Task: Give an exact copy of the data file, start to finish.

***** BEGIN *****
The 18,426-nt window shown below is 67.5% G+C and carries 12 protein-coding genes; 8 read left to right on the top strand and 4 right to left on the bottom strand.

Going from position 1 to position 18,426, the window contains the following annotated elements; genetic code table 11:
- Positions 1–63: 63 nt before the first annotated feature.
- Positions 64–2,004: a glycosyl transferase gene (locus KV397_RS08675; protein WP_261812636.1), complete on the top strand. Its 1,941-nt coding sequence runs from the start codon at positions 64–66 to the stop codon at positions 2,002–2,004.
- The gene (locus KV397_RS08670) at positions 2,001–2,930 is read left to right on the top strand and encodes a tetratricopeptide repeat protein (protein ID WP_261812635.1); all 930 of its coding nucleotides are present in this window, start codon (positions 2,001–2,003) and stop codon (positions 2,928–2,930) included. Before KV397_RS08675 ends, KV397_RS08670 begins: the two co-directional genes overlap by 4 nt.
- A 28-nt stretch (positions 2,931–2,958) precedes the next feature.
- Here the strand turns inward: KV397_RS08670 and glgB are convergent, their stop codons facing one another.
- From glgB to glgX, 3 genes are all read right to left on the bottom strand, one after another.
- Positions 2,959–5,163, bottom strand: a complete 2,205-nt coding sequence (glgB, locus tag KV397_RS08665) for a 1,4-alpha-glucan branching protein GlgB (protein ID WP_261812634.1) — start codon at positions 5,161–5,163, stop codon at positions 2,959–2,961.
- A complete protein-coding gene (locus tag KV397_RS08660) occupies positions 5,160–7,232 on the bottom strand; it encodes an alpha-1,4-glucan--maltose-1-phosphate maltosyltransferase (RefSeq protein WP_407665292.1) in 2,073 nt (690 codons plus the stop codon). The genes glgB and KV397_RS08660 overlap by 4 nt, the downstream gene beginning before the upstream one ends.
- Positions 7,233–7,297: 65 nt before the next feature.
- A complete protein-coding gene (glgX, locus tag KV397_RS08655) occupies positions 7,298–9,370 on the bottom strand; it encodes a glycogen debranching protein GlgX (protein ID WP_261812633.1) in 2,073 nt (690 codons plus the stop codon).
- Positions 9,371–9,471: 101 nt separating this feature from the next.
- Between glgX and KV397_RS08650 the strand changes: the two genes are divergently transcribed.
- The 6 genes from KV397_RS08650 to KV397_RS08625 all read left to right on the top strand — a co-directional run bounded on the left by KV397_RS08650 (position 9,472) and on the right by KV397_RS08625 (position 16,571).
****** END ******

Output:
The 18,426-nt window shown below is 67.5% G+C and carries 12 protein-coding genes; 8 read left to right on the top strand and 4 right to left on the bottom strand.

Going from position 1 to position 18,426, the window contains the following annotated elements; genetic code table 11:
- Positions 1–63: 63 nt before the first annotated feature.
- Positions 64–2,004: a glycosyl transferase gene (locus KV397_RS08675; protein WP_261812636.1), complete on the top strand. Its 1,941-nt coding sequence runs from the start codon at positions 64–66 to the stop codon at positions 2,002–2,004.
- The gene (locus KV397_RS08670) at positions 2,001–2,930 is read left to right on the top strand and encodes a tetratricopeptide repeat protein (protein ID WP_261812635.1); all 930 of its coding nucleotides are present in this window, start codon (positions 2,001–2,003) and stop codon (positions 2,928–2,930) included. Before KV397_RS08675 ends, KV397_RS08670 begins: the two co-directional genes overlap by 4 nt.
- A 28-nt stretch (positions 2,931–2,958) precedes the next feature.
- Here the strand turns inward: KV397_RS08670 and glgB are convergent, their stop codons facing one another.
- From glgB to glgX, 3 genes are all read right to left on the bottom strand, one after another.
- Positions 2,959–5,163, bottom strand: a complete 2,205-nt coding sequence (glgB, locus tag KV397_RS08665) for a 1,4-alpha-glucan branching protein GlgB (protein ID WP_261812634.1) — start codon at positions 5,161–5,163, stop codon at positions 2,959–2,961.
- A complete protein-coding gene (locus tag KV397_RS08660) occupies positions 5,160–7,232 on the bottom strand; it encodes an alpha-1,4-glucan--maltose-1-phosphate maltosyltransferase (RefSeq protein WP_407665292.1) in 2,073 nt (690 codons plus the stop codon). The genes glgB and KV397_RS08660 overlap by 4 nt, the downstream gene beginning before the upstream one ends.
- Positions 7,233–7,297: 65 nt before the next feature.
- A complete protein-coding gene (glgX, locus tag KV397_RS08655) occupies positions 7,298–9,370 on the bottom strand; it encodes a glycogen debranching protein GlgX (protein ID WP_261812633.1) in 2,073 nt (690 codons plus the stop codon).
- Positions 9,371–9,471: 101 nt separating this feature from the next.
- Between glgX and KV397_RS08650 the strand changes: the two genes are divergently transcribed.
- The 6 genes from KV397_RS08650 to KV397_RS08625 all read left to right on the top strand — a co-directional run bounded on the left by KV397_RS08650 (position 9,472) and on the right by KV397_RS08625 (position 16,571).